At least that's what I'd do before making blanket complaints.

        Have you filed a bug report for this 'issue' with the p5p team?

        DB<64> p exists $main::{X} DB<65> $X = undef DB<66> p exists $main::{X} 1 DB<67>

        > Do not shoot the piano player, ... :-)

        Why would I?

        I'm not aware that Charles Aznavour spread fake news about programming ...

        Cheers Rolf
        (addicted to the Perl Programming Language :)
        Wikisyntax for the Monastery

Re: Two meanings of undef
by BillKSmith (Prior) on Aug 16, 2020 at 16:07 UTC
    I wish to discuss your second example first. undef is a special 'value'. It is the default value given to a scalar when it is created. It can be assigned later, as you have shown. Its behavior depends on context.

    As a number, it is treated as zero. AS a string, it is treated as a null string. As a Boolean, it is treated as 'false'. As a argument to defined, it is the only value for which defined will return 'false'.

    ?perl -e"$line = undef; print 3 + $line" 3 ?perl -e"$line = undef; print '3' . $line" 3 ?perl -e"$line = undef; print 3 unless $line" 3 ?perl -e"$line = undef; print 3 unless defined $line" 3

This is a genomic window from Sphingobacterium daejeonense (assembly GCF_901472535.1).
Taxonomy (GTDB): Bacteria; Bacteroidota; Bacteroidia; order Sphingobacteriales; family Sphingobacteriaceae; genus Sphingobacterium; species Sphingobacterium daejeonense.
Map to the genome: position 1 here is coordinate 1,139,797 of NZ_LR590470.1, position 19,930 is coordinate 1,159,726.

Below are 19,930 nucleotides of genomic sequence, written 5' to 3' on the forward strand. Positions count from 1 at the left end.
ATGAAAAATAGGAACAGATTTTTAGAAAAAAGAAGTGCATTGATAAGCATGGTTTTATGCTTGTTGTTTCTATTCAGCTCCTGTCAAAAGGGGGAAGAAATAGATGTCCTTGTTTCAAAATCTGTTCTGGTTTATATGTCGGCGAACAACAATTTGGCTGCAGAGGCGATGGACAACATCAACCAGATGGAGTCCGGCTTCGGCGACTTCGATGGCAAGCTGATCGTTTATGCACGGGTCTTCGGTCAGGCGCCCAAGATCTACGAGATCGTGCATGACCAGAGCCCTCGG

Your first example does not do what you think. try it. You probably mean:

    $current_time='14:30:05' (undef, $min, $sec)=split /\:/, $current_time

    I think of this as an idiomatic use which means exactly what you describe. That field of the assignment is ignored.

    Bill
      > I think of this as an idiomatic use which means exactly what you describe

      It's a documented behavior of list assignments.

      See perldata#List-value-constructors

      Lists may be assigned to only when each element of the list is itself legal to assign to:

      ...

      An exception to this is that you may assign to undef in a list. This is useful for throwing away some of the return values of a function:

      ($dev, $ino, undef, undef, $uid, $gid) = stat($file);

      update

      For the rest: Perl has the symbol undef acting like a constant for the "undefined value" and a builtin function undef(EXPR) to "undefine one variable" which also returns undef to the LHS.

      It might be confusing that they are equally named, but I rarely use the function anyway.

      PS:

      since constants are just special functions in Perl, it could be that undef and undef(EXPR) are implemented in one (magic) operator which does constant folding when called without arguments. But that's an implementation detail, located somewhere between parser and op-tree.

      undef

      Cheers Rolf
      (addicted to the Perl Programming Language :)
      Wikisyntax for the Monastery